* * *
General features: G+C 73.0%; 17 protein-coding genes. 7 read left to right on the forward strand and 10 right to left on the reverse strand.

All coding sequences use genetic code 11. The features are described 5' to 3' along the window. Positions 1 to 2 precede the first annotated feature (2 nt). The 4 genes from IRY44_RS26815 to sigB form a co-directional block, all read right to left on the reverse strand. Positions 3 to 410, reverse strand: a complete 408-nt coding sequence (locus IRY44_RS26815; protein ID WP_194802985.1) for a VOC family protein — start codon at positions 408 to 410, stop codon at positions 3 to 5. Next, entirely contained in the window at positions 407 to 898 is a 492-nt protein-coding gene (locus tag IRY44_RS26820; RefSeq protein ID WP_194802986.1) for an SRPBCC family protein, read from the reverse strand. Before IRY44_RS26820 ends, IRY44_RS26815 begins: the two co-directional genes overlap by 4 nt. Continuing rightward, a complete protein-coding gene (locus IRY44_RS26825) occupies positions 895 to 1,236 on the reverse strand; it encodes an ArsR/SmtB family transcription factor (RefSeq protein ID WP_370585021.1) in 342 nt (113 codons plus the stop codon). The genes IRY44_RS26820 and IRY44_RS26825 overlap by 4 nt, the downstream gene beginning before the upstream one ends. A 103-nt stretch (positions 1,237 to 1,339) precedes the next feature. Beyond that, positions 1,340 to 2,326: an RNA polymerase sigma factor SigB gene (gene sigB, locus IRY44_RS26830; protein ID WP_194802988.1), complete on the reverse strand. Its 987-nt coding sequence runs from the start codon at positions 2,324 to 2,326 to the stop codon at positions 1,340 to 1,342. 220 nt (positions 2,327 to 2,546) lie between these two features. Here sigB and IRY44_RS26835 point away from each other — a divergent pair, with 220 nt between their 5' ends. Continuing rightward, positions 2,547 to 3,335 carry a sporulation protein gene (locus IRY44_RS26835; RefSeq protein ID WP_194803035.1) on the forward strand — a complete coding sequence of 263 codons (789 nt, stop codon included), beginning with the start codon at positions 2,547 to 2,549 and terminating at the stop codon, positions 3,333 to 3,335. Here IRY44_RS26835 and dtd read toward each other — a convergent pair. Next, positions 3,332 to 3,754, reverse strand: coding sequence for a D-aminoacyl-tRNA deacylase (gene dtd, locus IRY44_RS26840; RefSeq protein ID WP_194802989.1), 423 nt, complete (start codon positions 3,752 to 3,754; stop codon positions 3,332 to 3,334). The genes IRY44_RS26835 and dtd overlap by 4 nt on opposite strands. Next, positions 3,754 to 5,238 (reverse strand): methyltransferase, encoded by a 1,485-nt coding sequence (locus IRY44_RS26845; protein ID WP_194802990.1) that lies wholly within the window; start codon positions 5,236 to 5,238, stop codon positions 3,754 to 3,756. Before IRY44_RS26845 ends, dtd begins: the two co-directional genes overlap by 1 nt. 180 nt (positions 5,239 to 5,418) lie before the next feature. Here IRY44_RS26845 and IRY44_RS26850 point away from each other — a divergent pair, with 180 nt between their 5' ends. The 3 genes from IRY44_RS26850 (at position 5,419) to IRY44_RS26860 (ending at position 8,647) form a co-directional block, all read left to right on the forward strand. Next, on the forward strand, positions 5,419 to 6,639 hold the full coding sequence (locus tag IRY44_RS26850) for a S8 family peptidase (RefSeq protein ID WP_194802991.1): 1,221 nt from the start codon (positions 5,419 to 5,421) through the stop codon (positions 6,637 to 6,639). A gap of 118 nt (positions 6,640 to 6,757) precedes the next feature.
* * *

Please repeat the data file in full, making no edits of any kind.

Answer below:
General features: G+C 73.0%; 17 protein-coding genes. 7 read left to right on the forward strand and 10 right to left on the reverse strand.

All coding sequences use genetic code 11. The features are described 5' to 3' along the window. Positions 1 to 2 precede the first annotated feature (2 nt). The 4 genes from IRY44_RS26815 to sigB form a co-directional block, all read right to left on the reverse strand. Positions 3 to 410, reverse strand: a complete 408-nt coding sequence (locus IRY44_RS26815; protein ID WP_194802985.1) for a VOC family protein — start codon at positions 408 to 410, stop codon at positions 3 to 5. Next, entirely contained in the window at positions 407 to 898 is a 492-nt protein-coding gene (locus tag IRY44_RS26820; RefSeq protein ID WP_194802986.1) for an SRPBCC family protein, read from the reverse strand. Before IRY44_RS26820 ends, IRY44_RS26815 begins: the two co-directional genes overlap by 4 nt. Continuing rightward, a complete protein-coding gene (locus IRY44_RS26825) occupies positions 895 to 1,236 on the reverse strand; it encodes an ArsR/SmtB family transcription factor (RefSeq protein ID WP_370585021.1) in 342 nt (113 codons plus the stop codon). The genes IRY44_RS26820 and IRY44_RS26825 overlap by 4 nt, the downstream gene beginning before the upstream one ends. A 103-nt stretch (positions 1,237 to 1,339) precedes the next feature. Beyond that, positions 1,340 to 2,326: an RNA polymerase sigma factor SigB gene (gene sigB, locus IRY44_RS26830; protein ID WP_194802988.1), complete on the reverse strand. Its 987-nt coding sequence runs from the start codon at positions 2,324 to 2,326 to the stop codon at positions 1,340 to 1,342. 220 nt (positions 2,327 to 2,546) lie between these two features. Here sigB and IRY44_RS26835 point away from each other — a divergent pair, with 220 nt between their 5' ends. Continuing rightward, positions 2,547 to 3,335 carry a sporulation protein gene (locus IRY44_RS26835; RefSeq protein ID WP_194803035.1) on the forward strand — a complete coding sequence of 263 codons (789 nt, stop codon included), beginning with the start codon at positions 2,547 to 2,549 and terminating at the stop codon, positions 3,333 to 3,335. Here IRY44_RS26835 and dtd read toward each other — a convergent pair. Next, positions 3,332 to 3,754, reverse strand: coding sequence for a D-aminoacyl-tRNA deacylase (gene dtd, locus IRY44_RS26840; RefSeq protein ID WP_194802989.1), 423 nt, complete (start codon positions 3,752 to 3,754; stop codon positions 3,332 to 3,334). The genes IRY44_RS26835 and dtd overlap by 4 nt on opposite strands. Next, positions 3,754 to 5,238 (reverse strand): methyltransferase, encoded by a 1,485-nt coding sequence (locus IRY44_RS26845; protein ID WP_194802990.1) that lies wholly within the window; start codon positions 5,236 to 5,238, stop codon positions 3,754 to 3,756. Before IRY44_RS26845 ends, dtd begins: the two co-directional genes overlap by 1 nt. 180 nt (positions 5,239 to 5,418) lie before the next feature. Here IRY44_RS26845 and IRY44_RS26850 point away from each other — a divergent pair, with 180 nt between their 5' ends. The 3 genes from IRY44_RS26850 (at position 5,419) to IRY44_RS26860 (ending at position 8,647) form a co-directional block, all read left to right on the forward strand. Next, on the forward strand, positions 5,419 to 6,639 hold the full coding sequence (locus tag IRY44_RS26850) for a S8 family peptidase (RefSeq protein ID WP_194802991.1): 1,221 nt from the start codon (positions 5,419 to 5,421) through the stop codon (positions 6,637 to 6,639). A gap of 118 nt (positions 6,640 to 6,757) precedes the next feature.